The Tcl Extension Architecture is one solution, but it does not quite fit the MS Windows system and it does not cater for, say, Fortran libraries.

The goal of Mathematcl is to make (classical) mathematical/numerical libraries such as LAPACK or QUADPACK available to Tcl programmers, in such a manner that:

  • the interface is "natural" for Tcl
  • the packages are available at minimum expense - merely run a build/install script and eh presto! you are up and running
  • you can use the packages on "any" platform
But most importantly, it provides a wealth of libraries for all manner of mathematical and numerical tasks.

Donal Fellows
TBC: Status of Tcl compiler tclquadcode

No abstract available yet.

Adrien Peulvast
TBC: Use of BLT (RBC) and canvas in the testing of metro systems

No abstract available yet.

Han The
IPEnv. A Tcl/Tk-based integrated programming environment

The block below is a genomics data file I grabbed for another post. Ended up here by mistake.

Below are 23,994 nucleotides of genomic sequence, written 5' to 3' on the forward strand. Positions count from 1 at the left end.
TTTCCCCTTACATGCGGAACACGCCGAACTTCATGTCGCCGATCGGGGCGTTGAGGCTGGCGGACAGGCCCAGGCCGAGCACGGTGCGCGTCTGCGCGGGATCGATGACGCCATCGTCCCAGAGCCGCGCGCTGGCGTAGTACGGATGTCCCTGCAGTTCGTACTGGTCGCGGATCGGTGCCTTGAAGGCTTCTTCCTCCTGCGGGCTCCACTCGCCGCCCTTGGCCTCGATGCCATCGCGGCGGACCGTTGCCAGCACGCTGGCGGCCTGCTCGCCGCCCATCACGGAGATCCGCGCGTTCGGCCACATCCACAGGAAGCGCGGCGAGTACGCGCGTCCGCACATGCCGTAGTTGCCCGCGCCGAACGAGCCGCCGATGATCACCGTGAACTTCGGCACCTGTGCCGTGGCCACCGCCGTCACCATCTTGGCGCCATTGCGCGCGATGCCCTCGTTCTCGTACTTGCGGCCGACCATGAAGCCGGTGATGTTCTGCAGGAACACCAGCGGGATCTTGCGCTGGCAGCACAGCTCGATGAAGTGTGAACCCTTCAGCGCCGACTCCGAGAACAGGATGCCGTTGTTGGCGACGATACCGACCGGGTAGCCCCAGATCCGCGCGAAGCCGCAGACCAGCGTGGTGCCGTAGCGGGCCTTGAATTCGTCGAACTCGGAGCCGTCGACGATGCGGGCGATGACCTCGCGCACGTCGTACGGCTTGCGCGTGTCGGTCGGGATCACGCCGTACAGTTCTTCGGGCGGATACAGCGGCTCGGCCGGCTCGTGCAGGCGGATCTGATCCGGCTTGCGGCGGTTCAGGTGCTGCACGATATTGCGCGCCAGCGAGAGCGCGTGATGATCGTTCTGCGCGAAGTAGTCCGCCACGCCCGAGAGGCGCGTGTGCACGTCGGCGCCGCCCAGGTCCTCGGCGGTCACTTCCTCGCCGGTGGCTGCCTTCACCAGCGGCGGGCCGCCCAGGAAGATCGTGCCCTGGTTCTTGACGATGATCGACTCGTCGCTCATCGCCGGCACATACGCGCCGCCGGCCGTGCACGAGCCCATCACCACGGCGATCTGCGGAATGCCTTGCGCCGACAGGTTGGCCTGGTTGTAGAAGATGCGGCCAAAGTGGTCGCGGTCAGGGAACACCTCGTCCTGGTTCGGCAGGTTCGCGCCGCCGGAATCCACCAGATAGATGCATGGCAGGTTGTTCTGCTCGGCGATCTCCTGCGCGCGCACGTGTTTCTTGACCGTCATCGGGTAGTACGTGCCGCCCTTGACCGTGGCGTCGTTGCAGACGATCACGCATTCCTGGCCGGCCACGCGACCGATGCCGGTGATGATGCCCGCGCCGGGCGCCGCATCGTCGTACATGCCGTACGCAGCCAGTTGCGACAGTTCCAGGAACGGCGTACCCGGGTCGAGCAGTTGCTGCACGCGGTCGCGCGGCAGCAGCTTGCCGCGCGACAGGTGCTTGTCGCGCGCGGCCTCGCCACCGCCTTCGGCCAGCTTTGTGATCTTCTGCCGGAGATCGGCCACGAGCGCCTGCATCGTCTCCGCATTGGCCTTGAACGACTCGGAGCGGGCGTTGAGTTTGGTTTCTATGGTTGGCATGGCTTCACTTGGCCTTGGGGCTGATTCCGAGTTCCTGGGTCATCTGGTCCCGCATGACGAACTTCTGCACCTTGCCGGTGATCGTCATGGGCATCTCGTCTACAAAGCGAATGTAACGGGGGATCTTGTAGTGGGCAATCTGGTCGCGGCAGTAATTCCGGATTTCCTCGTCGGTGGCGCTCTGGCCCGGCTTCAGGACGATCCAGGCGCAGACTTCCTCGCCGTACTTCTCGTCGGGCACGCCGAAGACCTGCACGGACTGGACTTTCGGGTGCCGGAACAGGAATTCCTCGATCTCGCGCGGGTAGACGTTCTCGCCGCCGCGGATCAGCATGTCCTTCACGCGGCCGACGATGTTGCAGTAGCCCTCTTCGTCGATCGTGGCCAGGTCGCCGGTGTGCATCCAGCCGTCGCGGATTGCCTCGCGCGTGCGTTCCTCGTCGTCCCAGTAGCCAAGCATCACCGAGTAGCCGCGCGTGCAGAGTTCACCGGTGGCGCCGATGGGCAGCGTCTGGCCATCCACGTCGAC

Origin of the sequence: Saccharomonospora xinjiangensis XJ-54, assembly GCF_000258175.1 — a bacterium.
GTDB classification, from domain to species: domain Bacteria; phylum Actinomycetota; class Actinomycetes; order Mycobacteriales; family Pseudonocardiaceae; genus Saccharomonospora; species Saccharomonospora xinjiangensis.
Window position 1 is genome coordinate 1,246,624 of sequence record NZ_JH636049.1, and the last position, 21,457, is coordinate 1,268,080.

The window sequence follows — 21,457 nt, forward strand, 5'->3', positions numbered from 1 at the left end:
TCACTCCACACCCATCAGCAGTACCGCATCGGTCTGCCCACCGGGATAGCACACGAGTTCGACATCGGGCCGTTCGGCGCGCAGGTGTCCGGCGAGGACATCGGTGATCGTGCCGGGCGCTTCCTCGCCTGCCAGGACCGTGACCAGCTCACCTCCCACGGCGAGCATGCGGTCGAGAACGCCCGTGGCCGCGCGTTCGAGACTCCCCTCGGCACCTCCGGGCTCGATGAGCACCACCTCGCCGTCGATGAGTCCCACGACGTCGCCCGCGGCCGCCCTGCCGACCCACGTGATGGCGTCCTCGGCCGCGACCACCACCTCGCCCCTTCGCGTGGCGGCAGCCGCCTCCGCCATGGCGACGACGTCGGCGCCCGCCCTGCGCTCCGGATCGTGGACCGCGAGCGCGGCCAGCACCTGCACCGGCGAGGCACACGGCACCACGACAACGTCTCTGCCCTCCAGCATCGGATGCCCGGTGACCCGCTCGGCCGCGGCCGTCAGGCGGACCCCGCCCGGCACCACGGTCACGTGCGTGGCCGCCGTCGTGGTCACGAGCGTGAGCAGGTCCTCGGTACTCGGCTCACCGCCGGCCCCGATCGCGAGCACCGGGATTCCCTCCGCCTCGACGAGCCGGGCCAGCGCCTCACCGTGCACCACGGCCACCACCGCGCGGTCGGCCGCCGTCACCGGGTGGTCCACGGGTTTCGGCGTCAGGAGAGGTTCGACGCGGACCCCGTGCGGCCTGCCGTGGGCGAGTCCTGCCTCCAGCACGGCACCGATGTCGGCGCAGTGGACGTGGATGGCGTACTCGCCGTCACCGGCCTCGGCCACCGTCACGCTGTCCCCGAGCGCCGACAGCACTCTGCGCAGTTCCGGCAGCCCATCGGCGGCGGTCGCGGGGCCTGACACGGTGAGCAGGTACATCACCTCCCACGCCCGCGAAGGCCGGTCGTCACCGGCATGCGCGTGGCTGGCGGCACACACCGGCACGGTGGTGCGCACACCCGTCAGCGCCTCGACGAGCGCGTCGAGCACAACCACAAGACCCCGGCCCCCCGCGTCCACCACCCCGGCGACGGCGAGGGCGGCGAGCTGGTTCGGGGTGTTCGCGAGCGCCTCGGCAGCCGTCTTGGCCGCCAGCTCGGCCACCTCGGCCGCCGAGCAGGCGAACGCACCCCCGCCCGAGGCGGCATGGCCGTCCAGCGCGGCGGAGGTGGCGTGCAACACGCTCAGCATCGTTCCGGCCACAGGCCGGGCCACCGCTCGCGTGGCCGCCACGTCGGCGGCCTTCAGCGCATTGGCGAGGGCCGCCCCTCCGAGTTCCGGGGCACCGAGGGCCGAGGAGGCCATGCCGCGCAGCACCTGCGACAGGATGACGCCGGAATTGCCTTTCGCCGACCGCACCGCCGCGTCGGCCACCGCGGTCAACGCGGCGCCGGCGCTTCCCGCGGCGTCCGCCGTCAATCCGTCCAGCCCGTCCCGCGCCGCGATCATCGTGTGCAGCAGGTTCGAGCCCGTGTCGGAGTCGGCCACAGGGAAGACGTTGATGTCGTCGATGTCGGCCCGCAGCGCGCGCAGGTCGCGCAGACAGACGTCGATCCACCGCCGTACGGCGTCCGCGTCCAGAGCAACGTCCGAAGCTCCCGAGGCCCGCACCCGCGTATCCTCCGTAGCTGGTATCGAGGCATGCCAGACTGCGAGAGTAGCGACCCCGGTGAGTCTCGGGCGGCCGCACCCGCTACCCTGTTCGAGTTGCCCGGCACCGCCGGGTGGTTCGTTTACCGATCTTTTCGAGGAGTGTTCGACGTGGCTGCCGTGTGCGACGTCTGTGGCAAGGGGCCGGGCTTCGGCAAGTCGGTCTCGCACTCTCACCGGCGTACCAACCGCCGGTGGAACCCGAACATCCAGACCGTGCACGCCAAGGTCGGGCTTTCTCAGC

IPEnv is a Tcl/Tk-based integrated programming environment. It comprises a file manager, a multilingual editor (Tcl/Tk, C++, html/css/js), a fully-enabled console, and gives access to several tools and utilities.

"Tcl/Tk-based" does not mean that it is written in Tcl/Tk. It refers to the console in the first place, which has been developed to a mature shell, merging Tcl/Tk into the Windows OS environment. This includes running Tcl/Tk processes in the background, redirecting Tcl output, and the ability to interrupt processes, both external and Tcl. Moreover, IPEnv has implemented several Tcl extensions, such as Tktable, TkHtml, TclCurl, Thread, and TclMagick to offer additional functionality.

IPEnv is a truly innovative environment. There are several goodies that will be demonstrated during the talk.